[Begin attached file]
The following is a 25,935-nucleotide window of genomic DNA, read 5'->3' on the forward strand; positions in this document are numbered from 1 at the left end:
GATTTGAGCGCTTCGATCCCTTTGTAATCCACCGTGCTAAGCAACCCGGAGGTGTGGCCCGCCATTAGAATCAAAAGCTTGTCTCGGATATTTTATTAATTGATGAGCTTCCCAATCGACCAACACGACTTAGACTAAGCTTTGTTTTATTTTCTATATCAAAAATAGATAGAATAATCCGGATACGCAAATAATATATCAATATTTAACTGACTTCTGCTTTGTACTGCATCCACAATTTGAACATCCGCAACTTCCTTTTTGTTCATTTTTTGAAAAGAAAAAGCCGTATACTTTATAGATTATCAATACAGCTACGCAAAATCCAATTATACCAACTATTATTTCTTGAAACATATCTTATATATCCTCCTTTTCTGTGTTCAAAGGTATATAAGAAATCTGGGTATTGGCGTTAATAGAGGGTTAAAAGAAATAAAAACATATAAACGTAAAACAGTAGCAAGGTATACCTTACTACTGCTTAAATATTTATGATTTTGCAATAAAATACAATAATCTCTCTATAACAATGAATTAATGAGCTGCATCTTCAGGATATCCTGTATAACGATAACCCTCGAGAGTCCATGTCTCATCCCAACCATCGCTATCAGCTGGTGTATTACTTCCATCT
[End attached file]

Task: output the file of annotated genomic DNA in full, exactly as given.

The following is a 25,935-nucleotide window of genomic DNA, read 5'->3' on the forward strand; positions in this document are numbered from 1 at the left end:
GATTTGAGCGCTTCGATCCCTTTGTAATCCACCGTGCTAAGCAACCCGGAGGTGTGGCCCGCCATTAGAATCAAAAGCTTGTCTCGGATATTTTATTAATTGATGAGCTTCCCAATCGACCAACACGACTTAGACTAAGCTTTGTTTTATTTTCTATATCAAAAATAGATAGAATAATCCGGATACGCAAATAATATATCAATATTTAACTGACTTCTGCTTTGTACTGCATCCACAATTTGAACATCCGCAACTTCCTTTTTGTTCATTTTTTGAAAAGAAAAAGCCGTATACTTTATAGATTATCAATACAGCTACGCAAAATCCAATTATACCAACTATTATTTCTTGAAACATATCTTATATATCCTCCTTTTCTGTGTTCAAAGGTATATAAGAAATCTGGGTATTGGCGTTAATAGAGGGTTAAAAGAAATAAAAACATATAAACGTAAAACAGTAGCAAGGTATACCTTACTACTGCTTAAATATTTATGATTTTGCAATAAAATACAATAATCTCTCTATAACAATGAATTAATGAGCTGCATCTTCAGGATATCCTGTATAACGATAACCCTCGAGAGTCCATGTCTCATCCCAACCATCGCTATCAGCTGGTGTATTACTTCCATCT